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J Biol Chem. 2013 Sep 13;288(37):26879-86. doi: 10.1074/jbc.M113.492280. Epub 2013 Jul 29.

Destabilization of the epidermal growth factor receptor (EGFR) by a peptide that inhibits EGFR binding to heat shock protein 90 and receptor dimerization.

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From the Departments of Radiation Oncology.


An eight-amino acid segment is known to be responsible for the marked difference in the rates of degradation of the EGF receptor (ErbB1) and ErbB2 upon treatment of cells with the Hsp90 inhibitor geldanamycin. We have scrambled the first six amino acids of this segment of the EGF receptor (EGFR), which lies in close association with the ATP binding cleft and the dimerization face. Scrambling these six amino acids markedly reduces EGFR stability, EGF-stimulated receptor dimerization, and autophosphorylation activity. Two peptides were synthesized as follows: one containing the wild-type sequence of the eight-amino acid segment, which we call Disruptin; and one with the scrambled sequence. Disruptin inhibits Hsp90 binding to the EGFR and causes slow degradation of the EGFR in two EGFR-dependent cancer cell lines, whereas the scrambled peptide is inactive. This effect is specific for EGFR versus other Hsp90 client proteins. In the presence of EGF, Disruptin, but not the scrambled peptide, inhibits EGFR dimerization and causes rapid degradation of the EGFR. In contrast to the Hsp90 inhibitor geldanamycin, Disruptin inhibits cancer cell growth by a nonapoptotic mechanism. Disruptin provides proof of concept for the development of a new class of anti-tumor drugs that specifically cause EGFR degradation.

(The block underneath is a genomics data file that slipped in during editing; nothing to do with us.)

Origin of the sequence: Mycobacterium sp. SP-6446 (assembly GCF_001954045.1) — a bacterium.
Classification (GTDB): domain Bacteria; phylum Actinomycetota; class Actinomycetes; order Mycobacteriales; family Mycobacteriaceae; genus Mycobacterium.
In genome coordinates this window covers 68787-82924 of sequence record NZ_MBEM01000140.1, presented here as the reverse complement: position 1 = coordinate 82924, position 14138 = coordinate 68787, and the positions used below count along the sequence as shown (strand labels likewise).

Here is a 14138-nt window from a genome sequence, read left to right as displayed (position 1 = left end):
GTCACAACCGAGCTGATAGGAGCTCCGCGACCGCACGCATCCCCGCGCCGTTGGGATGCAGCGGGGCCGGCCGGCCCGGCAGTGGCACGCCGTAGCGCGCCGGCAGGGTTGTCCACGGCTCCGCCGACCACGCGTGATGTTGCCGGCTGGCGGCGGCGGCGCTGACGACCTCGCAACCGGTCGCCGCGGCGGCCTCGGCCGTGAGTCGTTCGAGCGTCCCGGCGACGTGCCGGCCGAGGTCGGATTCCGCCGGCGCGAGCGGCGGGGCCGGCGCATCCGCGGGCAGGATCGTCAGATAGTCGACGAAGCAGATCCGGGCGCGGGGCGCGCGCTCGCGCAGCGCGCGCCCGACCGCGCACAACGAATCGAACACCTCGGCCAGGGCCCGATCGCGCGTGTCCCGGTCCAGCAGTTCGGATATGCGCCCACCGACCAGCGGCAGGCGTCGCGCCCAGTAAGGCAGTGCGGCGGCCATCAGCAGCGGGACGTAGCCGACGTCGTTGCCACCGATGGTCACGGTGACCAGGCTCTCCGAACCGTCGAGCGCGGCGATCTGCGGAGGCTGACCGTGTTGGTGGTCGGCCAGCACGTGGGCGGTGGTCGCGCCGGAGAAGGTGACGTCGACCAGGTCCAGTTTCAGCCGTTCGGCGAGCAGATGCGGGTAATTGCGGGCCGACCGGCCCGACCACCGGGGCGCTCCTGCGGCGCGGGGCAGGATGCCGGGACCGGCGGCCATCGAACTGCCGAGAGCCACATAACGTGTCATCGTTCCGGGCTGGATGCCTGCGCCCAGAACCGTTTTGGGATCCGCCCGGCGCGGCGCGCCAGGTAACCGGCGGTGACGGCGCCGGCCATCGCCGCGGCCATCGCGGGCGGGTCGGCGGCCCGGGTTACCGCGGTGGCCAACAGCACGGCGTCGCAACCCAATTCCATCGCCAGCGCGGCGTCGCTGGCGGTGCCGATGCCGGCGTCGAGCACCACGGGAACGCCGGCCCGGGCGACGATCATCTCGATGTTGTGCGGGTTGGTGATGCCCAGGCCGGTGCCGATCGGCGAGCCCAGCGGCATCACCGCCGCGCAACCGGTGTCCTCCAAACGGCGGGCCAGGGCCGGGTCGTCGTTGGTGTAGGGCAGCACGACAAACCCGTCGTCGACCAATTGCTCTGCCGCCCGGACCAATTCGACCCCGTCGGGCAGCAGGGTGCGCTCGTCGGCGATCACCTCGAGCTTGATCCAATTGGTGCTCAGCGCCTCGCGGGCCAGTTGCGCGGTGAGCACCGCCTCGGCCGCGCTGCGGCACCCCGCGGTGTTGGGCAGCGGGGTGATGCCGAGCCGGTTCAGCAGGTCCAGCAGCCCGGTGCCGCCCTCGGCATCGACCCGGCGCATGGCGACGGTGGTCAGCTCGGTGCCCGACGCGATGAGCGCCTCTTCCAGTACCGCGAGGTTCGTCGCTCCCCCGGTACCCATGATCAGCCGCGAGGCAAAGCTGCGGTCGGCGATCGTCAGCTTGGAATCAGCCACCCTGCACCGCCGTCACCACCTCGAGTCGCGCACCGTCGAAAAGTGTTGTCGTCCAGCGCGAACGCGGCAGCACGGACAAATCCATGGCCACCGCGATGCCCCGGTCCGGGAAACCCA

Cancer; EGFR Degradation; Epidermal Growth Factor Receptor (EGFR); Hsp90; Protein Degradation; Receptor Tyrosine Kinase

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